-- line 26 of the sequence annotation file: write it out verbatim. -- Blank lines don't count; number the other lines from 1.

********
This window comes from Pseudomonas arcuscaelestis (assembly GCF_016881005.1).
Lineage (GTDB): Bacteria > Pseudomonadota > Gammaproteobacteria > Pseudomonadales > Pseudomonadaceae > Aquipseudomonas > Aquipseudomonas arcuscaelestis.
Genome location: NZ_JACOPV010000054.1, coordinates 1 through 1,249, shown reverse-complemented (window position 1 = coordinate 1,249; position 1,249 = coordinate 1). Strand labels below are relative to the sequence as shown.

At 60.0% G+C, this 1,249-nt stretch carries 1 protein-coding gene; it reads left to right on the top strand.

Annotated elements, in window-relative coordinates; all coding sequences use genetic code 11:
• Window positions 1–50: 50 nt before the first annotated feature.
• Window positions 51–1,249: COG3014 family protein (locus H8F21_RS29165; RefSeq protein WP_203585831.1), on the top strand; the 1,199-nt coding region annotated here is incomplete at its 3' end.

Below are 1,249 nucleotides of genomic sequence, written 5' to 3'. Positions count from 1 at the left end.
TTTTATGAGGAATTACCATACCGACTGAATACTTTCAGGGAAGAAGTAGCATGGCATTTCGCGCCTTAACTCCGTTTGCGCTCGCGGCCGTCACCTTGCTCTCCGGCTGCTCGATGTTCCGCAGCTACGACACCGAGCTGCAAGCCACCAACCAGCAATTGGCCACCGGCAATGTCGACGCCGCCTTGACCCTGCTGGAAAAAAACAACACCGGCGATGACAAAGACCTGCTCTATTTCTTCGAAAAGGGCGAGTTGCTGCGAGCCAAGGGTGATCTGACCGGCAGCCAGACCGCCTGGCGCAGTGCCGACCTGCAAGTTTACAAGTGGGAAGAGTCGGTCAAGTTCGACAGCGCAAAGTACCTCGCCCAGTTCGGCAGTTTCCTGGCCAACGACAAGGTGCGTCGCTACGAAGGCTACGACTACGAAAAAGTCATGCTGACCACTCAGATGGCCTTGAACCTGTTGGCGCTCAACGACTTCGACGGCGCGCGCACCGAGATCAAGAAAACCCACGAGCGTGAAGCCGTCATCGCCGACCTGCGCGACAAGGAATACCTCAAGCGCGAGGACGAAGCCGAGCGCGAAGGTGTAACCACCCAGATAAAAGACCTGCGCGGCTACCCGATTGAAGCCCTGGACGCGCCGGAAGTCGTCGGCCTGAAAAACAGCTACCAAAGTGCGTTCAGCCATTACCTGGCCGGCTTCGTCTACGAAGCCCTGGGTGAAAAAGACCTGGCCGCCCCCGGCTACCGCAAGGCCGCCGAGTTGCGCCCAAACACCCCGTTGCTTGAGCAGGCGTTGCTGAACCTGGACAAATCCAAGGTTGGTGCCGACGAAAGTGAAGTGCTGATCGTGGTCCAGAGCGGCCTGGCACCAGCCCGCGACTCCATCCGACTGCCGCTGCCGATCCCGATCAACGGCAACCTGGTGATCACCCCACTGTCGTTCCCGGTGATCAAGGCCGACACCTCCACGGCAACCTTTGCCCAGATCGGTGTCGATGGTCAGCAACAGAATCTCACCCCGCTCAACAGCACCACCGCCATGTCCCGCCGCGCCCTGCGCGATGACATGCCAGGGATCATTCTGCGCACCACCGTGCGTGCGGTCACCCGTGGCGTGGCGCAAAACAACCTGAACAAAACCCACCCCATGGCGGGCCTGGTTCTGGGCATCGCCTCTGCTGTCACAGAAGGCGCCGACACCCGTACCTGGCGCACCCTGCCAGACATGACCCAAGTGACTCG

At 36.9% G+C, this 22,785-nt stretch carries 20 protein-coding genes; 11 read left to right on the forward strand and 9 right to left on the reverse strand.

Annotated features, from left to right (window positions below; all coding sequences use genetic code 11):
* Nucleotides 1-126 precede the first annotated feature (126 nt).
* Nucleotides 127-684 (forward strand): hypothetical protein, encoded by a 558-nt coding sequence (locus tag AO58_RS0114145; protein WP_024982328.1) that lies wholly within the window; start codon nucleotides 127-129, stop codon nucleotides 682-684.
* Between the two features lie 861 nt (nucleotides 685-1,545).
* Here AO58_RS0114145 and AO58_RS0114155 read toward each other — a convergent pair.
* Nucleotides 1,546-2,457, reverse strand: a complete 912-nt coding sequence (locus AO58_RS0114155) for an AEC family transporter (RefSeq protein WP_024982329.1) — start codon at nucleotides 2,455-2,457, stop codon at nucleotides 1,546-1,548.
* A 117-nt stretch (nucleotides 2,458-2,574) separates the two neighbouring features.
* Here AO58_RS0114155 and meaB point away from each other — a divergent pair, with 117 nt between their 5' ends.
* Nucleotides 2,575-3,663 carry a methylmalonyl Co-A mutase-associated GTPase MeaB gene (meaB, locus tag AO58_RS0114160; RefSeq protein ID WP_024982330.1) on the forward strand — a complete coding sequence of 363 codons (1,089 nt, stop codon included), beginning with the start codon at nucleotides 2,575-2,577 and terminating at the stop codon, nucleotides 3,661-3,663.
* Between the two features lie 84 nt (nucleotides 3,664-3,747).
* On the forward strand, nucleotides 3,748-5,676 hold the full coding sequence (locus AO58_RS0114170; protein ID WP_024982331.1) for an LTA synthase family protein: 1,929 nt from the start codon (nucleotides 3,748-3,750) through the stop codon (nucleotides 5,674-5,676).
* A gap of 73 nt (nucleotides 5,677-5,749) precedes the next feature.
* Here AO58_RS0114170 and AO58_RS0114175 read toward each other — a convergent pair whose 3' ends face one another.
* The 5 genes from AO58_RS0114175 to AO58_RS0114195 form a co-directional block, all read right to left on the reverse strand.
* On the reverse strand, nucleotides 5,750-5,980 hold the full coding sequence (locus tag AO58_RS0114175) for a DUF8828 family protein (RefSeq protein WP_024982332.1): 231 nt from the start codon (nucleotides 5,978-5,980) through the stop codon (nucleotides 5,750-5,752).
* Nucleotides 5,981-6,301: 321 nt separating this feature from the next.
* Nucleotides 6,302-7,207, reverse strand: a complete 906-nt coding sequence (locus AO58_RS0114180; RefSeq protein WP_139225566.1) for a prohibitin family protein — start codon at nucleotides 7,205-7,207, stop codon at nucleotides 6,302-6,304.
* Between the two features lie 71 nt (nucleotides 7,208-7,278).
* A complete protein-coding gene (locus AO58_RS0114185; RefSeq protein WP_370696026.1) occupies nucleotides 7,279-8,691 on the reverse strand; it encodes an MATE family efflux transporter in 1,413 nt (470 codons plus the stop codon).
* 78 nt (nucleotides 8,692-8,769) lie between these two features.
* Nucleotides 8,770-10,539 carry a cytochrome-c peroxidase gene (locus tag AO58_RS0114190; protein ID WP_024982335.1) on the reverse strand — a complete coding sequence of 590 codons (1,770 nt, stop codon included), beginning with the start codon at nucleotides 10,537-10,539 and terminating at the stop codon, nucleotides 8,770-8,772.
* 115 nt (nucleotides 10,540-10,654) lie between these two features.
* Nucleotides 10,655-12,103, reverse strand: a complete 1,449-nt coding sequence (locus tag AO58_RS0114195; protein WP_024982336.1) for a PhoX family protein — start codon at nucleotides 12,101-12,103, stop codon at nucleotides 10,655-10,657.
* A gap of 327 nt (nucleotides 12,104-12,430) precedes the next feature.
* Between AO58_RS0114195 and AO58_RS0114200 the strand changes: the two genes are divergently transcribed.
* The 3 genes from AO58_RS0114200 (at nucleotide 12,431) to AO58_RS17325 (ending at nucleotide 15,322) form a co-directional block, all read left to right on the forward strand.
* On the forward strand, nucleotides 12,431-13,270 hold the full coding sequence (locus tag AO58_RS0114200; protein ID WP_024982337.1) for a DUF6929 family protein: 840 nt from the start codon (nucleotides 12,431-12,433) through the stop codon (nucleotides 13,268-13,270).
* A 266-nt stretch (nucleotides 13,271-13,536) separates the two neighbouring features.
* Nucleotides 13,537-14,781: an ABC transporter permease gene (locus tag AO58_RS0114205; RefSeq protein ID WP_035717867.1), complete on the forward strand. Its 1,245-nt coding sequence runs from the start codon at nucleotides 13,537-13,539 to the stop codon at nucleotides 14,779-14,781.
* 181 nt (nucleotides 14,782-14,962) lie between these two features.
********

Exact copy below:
* Nucleotides 5,981-6,301: 321 nt separating this feature from the next.